Not Even Noah’s Ark Was Fully Redundant

Redundancy is one of most important ways to improve the reliability and availability of a system. But it’s easy to think you have redundancy when you really don’t. The system has to be configured in such a way to deliver true redundancy.
It’s a lot like Noah’s Ark – you have two of everything throughout the stack and you think you have achieved redundancy. But having two of everything in your system doesn’t mean those two things are working together in such a way where failure and recovery doesn’t cause interruptions. There comes a time when it makes sense to sink Noah’s Ark and build a new boat that is highly efficient and agile. Intelligent Availability (IA) is this new boat. It’s proactive system management. IA holistically collects, interprets and adapts itself to protect system uptime. One of the key components of IA is full stack redundancy. IA requires complete hardware redundancy from top to bottom. From compute nodes to networking/switches to power input, there are two of everything. Traditional High Availability systems often miss redundancy of power, networking and the management layer. Even Noah – try as he surely did – was not able to achieve true redundancy. He missed a few animals when he was loading up the ark. That’s probably why you don’t see unicorns anymore.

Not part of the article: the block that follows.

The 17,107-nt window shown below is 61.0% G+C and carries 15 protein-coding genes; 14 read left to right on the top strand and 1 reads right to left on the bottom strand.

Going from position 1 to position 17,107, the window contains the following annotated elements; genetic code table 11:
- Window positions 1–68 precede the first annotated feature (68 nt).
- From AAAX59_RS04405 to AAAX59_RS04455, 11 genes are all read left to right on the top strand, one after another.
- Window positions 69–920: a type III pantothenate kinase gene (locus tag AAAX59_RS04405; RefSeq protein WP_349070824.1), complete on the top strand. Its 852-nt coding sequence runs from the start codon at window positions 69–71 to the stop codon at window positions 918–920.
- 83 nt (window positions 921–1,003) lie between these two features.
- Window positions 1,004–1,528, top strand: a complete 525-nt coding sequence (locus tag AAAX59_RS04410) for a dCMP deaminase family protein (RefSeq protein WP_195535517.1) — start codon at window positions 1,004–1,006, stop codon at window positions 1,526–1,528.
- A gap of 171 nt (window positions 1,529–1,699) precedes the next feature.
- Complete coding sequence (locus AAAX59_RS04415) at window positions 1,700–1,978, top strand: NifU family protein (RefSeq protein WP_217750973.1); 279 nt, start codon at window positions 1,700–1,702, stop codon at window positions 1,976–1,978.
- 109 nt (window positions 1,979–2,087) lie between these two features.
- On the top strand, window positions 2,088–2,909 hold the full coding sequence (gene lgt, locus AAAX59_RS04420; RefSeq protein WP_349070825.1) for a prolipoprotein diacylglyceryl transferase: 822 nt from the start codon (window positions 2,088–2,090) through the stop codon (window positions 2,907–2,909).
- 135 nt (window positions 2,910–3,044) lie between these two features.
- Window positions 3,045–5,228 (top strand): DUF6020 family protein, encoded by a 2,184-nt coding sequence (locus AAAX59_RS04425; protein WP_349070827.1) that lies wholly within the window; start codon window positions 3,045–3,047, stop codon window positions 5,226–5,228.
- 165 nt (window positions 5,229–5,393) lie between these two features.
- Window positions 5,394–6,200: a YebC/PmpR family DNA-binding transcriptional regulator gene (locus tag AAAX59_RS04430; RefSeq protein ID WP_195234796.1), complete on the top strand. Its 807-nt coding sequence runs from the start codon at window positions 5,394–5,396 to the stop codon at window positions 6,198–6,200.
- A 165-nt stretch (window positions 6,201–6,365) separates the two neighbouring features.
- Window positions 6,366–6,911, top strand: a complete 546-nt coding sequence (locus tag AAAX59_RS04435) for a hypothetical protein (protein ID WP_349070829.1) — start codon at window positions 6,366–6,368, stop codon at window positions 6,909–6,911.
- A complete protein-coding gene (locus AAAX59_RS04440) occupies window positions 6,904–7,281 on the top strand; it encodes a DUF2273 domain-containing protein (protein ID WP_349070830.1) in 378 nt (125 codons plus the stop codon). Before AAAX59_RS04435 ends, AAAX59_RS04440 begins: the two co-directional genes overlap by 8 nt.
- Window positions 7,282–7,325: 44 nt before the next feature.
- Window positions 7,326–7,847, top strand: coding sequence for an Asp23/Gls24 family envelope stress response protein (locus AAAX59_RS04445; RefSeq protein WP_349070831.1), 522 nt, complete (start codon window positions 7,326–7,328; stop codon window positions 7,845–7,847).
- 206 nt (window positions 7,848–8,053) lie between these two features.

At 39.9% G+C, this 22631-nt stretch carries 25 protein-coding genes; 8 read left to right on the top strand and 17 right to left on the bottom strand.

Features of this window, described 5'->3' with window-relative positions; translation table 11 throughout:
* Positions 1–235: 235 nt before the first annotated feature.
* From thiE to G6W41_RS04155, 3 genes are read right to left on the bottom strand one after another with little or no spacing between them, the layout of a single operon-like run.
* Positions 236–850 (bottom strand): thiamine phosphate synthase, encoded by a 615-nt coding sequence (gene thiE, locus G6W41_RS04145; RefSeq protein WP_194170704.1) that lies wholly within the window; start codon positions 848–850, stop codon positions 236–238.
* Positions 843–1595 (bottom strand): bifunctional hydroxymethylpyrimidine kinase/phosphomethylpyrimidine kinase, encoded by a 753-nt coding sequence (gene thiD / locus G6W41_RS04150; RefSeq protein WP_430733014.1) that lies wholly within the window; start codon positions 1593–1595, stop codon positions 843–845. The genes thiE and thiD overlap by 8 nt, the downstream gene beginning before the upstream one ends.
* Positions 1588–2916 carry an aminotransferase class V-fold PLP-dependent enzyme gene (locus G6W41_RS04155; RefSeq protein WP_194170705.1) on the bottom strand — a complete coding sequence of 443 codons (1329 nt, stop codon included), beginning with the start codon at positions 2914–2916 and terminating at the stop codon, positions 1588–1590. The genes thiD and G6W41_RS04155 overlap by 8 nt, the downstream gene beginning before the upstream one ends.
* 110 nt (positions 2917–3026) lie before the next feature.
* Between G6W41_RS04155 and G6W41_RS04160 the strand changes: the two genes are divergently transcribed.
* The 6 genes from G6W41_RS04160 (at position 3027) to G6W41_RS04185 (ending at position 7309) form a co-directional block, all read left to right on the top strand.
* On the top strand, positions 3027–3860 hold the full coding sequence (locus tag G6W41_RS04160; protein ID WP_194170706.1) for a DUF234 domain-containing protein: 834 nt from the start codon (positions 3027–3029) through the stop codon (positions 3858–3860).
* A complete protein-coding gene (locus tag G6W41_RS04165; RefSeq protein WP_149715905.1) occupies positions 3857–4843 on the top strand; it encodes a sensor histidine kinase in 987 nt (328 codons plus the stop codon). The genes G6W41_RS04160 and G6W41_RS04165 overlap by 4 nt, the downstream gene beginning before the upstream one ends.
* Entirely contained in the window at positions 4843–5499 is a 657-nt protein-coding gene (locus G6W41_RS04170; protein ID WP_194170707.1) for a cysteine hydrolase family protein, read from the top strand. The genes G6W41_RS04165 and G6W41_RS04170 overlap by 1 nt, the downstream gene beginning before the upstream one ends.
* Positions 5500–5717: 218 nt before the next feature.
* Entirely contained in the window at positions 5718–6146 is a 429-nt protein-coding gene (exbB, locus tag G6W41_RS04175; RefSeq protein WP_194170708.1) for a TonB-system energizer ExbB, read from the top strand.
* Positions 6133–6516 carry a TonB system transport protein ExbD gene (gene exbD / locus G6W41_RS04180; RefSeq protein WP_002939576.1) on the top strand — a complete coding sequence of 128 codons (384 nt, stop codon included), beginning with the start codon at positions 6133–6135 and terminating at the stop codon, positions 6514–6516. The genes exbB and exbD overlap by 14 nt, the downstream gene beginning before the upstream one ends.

When looking for a blueprint from which to build a new boat (or new server system), look at Intelligent Availability to be your guide. IA closes all of the gaps such as redundancy and protects server uptime. It’s peace of mind so that if a biblical flood ever swamps your server room, you can recover quickly and predictably with minimal to no downtime.

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